The discussion about digital ad fraud in the programmatic ecosystem has traditionally centered around the impact on the advertisers. Fueled by consumer-facing brands with large digital ad budgets and enormous pressure on their agencies to comply, demand-side brand safety has been under a constant microscope for the better part of the last decade.
What has not received nearly as much attention is the harmful effect that these various attacks on inventory quality are having on the supply-side. Publisher brand equity is also at stake, but as evidenced by the lopsided industry attention over the years toward the demand-side, I would bet that many publishers aren’t as equipped to address these challenges as they perhaps should be. In many instances, publishers might not even be taking the harmful threat of cloaking seriously.
Cloaking is an all too common practice employed mostly by shady affiliate marketers looking to gain access to premium publisher ad inventory by disguising themselves as premium brands when they are actually peddling sketchy ads for adult content, gambling, malware and legally restricted products. They generate significant revenue and are highly skilled at keeping campaigns running for long periods of time. They get caught, shut down and penalized only to find their way back in under different credentials and with different creative.
IP and GEO filtering are deceptive cloaking practices where fraudsters filter IPs out of the publishers’ principal places of business. In this manner, they are able to sneak in dubious ads that don’t meet the publisher’s standards and typical contractual stipulations. They get away with this by bypassing the publisher’s moderation team.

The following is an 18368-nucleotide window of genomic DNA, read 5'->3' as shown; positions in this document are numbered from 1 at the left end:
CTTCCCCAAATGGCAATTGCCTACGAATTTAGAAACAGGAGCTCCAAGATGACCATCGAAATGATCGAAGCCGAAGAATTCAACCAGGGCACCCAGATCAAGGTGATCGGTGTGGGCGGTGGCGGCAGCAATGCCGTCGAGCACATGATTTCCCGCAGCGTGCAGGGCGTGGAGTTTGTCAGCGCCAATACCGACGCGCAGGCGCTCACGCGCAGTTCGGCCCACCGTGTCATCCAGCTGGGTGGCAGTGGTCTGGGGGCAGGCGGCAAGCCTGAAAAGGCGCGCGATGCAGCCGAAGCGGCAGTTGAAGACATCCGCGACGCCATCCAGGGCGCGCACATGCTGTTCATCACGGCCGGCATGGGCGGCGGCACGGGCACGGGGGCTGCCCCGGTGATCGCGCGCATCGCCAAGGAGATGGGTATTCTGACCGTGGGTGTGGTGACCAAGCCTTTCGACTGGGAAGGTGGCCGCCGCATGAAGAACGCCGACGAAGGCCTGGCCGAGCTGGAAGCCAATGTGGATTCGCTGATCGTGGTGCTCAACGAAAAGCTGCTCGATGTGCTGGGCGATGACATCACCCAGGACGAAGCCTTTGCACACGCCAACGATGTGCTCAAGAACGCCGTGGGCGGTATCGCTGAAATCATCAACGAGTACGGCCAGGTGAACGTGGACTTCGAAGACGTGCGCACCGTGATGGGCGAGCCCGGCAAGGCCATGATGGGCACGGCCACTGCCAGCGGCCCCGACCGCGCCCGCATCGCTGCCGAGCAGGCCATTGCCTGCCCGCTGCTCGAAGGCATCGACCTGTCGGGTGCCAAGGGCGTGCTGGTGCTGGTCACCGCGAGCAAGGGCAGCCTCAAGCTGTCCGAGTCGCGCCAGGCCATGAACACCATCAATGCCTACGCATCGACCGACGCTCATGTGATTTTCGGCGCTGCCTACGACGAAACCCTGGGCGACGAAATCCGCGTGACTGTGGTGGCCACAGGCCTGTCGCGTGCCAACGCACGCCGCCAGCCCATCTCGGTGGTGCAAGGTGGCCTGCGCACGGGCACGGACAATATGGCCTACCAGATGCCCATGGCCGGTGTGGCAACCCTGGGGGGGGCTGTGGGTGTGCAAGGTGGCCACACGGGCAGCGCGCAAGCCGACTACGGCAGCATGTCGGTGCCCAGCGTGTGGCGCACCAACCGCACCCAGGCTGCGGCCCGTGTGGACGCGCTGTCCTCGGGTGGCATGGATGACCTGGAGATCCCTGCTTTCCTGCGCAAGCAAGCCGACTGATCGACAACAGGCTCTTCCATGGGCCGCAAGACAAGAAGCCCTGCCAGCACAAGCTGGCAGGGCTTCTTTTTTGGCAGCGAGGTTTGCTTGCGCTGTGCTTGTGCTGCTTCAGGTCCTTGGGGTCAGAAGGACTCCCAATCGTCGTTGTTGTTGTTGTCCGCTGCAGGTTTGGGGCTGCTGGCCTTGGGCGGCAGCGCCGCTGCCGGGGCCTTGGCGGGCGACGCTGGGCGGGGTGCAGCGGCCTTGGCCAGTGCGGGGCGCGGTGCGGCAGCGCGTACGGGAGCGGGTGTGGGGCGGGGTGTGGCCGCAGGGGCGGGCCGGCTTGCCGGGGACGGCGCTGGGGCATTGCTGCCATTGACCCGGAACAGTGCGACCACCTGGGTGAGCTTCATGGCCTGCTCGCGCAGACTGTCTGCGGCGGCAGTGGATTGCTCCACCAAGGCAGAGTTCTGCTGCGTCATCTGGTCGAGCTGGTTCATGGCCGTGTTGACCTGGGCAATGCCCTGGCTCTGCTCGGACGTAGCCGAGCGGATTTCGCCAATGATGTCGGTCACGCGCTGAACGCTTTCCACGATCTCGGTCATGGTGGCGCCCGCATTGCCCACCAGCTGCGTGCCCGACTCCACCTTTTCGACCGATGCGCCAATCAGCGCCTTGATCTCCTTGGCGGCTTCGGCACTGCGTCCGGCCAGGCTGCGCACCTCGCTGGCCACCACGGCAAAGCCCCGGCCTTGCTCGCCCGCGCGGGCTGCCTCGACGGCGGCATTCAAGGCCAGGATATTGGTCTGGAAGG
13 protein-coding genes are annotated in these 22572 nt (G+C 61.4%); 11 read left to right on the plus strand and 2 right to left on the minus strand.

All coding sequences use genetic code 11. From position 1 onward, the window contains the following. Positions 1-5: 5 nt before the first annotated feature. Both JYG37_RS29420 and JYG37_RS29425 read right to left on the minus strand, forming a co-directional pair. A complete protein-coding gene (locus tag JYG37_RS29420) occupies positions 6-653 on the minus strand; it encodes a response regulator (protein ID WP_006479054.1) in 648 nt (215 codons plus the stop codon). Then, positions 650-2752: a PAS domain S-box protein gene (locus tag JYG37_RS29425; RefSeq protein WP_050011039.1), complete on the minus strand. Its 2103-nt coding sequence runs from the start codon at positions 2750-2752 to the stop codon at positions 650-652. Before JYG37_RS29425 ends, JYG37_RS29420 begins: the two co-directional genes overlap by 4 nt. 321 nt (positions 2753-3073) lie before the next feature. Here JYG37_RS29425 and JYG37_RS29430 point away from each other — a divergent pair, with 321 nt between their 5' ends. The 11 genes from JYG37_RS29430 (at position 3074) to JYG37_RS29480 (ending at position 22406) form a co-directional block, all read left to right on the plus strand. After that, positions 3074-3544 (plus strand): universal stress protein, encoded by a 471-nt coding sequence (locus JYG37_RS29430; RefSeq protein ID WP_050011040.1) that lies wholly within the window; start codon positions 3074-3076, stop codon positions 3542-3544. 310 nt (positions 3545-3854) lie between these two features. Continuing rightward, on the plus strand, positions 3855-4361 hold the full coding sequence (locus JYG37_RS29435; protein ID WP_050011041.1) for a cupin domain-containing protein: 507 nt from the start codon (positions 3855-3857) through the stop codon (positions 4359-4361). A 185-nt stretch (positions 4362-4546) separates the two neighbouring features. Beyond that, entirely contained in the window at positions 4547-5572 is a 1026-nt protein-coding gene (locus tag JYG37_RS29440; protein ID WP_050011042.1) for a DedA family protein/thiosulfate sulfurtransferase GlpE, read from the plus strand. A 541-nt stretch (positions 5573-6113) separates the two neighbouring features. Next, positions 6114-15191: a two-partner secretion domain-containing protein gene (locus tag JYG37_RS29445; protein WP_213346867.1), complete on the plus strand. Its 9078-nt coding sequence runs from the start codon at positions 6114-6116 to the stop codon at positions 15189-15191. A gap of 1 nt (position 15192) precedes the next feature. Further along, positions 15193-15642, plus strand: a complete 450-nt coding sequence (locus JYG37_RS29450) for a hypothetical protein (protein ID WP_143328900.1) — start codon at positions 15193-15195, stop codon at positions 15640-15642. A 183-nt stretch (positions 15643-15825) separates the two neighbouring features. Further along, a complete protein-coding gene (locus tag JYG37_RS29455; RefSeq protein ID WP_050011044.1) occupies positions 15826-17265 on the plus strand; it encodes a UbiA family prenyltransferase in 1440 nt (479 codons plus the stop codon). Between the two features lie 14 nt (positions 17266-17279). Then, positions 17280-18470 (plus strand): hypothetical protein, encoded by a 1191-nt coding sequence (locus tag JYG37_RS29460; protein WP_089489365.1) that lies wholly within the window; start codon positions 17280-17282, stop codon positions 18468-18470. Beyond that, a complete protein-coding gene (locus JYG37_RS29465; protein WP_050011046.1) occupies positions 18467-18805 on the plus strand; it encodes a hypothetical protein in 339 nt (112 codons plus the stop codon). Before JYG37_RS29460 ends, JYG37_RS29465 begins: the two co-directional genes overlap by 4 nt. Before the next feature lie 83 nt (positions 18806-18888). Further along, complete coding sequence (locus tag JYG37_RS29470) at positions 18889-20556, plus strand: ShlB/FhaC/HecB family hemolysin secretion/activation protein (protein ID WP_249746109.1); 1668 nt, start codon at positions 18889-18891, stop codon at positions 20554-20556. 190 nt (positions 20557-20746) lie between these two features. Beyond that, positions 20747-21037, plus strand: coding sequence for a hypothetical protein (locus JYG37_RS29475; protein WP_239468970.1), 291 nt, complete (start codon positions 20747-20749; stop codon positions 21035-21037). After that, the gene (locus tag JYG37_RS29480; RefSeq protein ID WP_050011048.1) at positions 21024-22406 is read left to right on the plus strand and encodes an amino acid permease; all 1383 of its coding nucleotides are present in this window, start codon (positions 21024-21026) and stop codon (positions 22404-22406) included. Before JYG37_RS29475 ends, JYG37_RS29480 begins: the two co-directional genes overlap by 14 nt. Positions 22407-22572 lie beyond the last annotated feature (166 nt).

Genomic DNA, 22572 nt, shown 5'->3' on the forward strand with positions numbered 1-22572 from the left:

Then there is day parsing where different, noncompliant offers are served at odd hours of the night. For example, you may find “near-adult” ads on a premium site at 2 a.m.
The good news is that there is a bevy of tools in the marketplace in 2019 that publishers can employ to become more proactive about brand protection. While they aren’t perfect, they can help greatly minimize the number of flare-ups with dedicated vigilance. A well-resourced, proactive approach to ensuring as clean an ad stack as possible on the part of every publisher can go a long way in minimizing the overall impact of nefarious cloaking techniques.
Best practices to monitor with vigilance
Best practices in evaluating these new software tools to fight back against cloaking should be rooted in ensuring the product’s ability to do the following three things:
2) Does the tool identify offensive content and phony landing pages in a comprehensive manner?
3) Does the tool provide ad verification and immediate alert capabilities?
If you can check each of these three boxes, your publisher brand will be in pretty good shape. However, it would still be the height of complacency to take a set-and-forget mode with your tool. To truly maximize your protection against dishonest tricks, a publisher should also deploy increased manpower to improve its manual monitoring practices.
Cloaking is tricky, as it can sometimes visually look legit and fool moderation. A systematic check of inventory on an ongoing basis by eyes on screens and hands on keyboards will provide an added line of defense.
Publishers have a major role to play in this shift. Previously they have left it to advertisers and their agencies to vigorously pursue the fight, but publishers have as much, if not more, at stake here. The effort to defraud is equally as strong as the one to protect. By taking a more proactive approach with uncompromising dedication and vigilance along with a more realistic definition of brand protection success, the publisher can overcome these challenges.